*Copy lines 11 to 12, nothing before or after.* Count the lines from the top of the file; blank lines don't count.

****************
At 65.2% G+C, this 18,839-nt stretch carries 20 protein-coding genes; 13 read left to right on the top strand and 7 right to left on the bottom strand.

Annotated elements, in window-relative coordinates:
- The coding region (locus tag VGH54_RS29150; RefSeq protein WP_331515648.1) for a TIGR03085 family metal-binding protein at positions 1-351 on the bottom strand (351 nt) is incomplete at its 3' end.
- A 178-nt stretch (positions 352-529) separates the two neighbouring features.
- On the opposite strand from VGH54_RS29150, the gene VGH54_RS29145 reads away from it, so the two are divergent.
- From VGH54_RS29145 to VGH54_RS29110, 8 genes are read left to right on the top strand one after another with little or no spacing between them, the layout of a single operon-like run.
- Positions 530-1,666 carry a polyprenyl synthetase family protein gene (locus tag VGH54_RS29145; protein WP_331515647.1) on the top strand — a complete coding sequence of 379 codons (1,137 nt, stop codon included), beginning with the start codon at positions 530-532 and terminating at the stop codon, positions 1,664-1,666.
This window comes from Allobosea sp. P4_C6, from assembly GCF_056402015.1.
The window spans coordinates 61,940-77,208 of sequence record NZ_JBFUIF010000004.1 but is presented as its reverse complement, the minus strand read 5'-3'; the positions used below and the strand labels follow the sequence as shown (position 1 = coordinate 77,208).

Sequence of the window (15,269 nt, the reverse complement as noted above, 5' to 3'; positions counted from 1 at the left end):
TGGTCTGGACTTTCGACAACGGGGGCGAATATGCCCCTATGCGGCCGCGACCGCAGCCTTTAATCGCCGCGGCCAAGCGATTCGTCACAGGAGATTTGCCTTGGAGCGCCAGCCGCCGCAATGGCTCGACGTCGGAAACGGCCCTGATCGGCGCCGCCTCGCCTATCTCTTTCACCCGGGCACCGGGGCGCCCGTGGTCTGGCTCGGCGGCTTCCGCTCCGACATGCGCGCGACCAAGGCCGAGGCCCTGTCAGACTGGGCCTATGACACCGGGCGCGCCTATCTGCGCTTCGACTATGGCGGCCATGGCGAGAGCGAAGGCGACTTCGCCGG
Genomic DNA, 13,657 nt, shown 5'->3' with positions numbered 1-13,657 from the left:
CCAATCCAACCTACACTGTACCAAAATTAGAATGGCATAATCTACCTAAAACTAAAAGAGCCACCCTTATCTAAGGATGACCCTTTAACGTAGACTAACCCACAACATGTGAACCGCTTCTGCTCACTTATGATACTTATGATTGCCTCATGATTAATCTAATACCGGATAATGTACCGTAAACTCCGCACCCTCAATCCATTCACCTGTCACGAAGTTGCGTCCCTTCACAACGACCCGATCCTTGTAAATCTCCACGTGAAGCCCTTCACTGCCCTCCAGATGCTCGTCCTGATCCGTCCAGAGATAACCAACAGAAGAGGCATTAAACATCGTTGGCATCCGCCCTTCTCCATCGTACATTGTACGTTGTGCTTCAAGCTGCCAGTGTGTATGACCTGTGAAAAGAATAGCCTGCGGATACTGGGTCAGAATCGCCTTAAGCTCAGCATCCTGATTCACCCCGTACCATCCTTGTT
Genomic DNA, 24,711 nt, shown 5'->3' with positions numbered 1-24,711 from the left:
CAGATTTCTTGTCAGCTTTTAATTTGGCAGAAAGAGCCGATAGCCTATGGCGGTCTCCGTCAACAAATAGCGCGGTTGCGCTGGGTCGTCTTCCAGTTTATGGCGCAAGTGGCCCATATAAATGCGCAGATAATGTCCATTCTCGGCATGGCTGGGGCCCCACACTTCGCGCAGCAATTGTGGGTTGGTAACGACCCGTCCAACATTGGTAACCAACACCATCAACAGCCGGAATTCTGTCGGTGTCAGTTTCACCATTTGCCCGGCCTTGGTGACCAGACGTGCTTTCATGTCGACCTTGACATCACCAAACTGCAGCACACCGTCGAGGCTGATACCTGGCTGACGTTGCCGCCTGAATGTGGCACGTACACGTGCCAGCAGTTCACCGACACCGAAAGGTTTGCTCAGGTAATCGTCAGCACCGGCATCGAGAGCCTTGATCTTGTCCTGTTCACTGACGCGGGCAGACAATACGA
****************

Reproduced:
TGGTCTGGACTTTCGACAACGGGGGCGAATATGCCCCTATGCGGCCGCGACCGCAGCCTTTAATCGCCGCGGCCAAGCGATTCGTCACAGGAGATTTGCCTTGGAGCGCCAGCCGCCGCAATGGCTCGACGTCGGAAACGGCCCTGATCGGCGCCGCCTCGCCTATCTCTTTCACCCGGGCACCGGGGCGCCCGTGGTCTGGCTCGGCGGCTTCCGCTCCGACATGCGCGCGACCAAGGCCGAGGCCCTGTCAGACTGGGCCTATGACACCGGGCGCGCCTATCTGCGCTTCGACTATGGCGGCCATGGCGAGAGCGAAGGCGACTTCGCCGG
Genomic DNA, 13,657 nt, shown 5'->3' with positions numbered 1-13,657 from the left: